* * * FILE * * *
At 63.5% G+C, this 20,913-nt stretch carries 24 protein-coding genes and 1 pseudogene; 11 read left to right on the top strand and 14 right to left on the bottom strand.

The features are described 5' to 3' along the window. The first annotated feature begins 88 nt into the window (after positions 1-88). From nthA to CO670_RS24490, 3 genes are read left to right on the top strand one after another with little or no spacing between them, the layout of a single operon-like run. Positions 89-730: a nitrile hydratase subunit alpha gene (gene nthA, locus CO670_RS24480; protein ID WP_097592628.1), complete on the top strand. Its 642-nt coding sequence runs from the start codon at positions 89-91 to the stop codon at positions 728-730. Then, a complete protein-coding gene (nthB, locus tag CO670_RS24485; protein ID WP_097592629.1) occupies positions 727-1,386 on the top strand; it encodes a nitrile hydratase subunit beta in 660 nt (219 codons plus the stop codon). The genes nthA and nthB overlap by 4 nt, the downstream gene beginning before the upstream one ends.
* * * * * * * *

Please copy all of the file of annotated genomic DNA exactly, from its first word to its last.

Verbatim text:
At 63.5% G+C, this 20,913-nt stretch carries 24 protein-coding genes and 1 pseudogene; 11 read left to right on the top strand and 14 right to left on the bottom strand.

The features are described 5' to 3' along the window. The first annotated feature begins 88 nt into the window (after positions 1-88). From nthA to CO670_RS24490, 3 genes are read left to right on the top strand one after another with little or no spacing between them, the layout of a single operon-like run. Positions 89-730: a nitrile hydratase subunit alpha gene (gene nthA, locus CO670_RS24480; protein ID WP_097592628.1), complete on the top strand. Its 642-nt coding sequence runs from the start codon at positions 89-91 to the stop codon at positions 728-730. Then, a complete protein-coding gene (nthB, locus tag CO670_RS24485; protein ID WP_097592629.1) occupies positions 727-1,386 on the top strand; it encodes a nitrile hydratase subunit beta in 660 nt (219 codons plus the stop codon). The genes nthA and nthB overlap by 4 nt, the downstream gene beginning before the upstream one ends.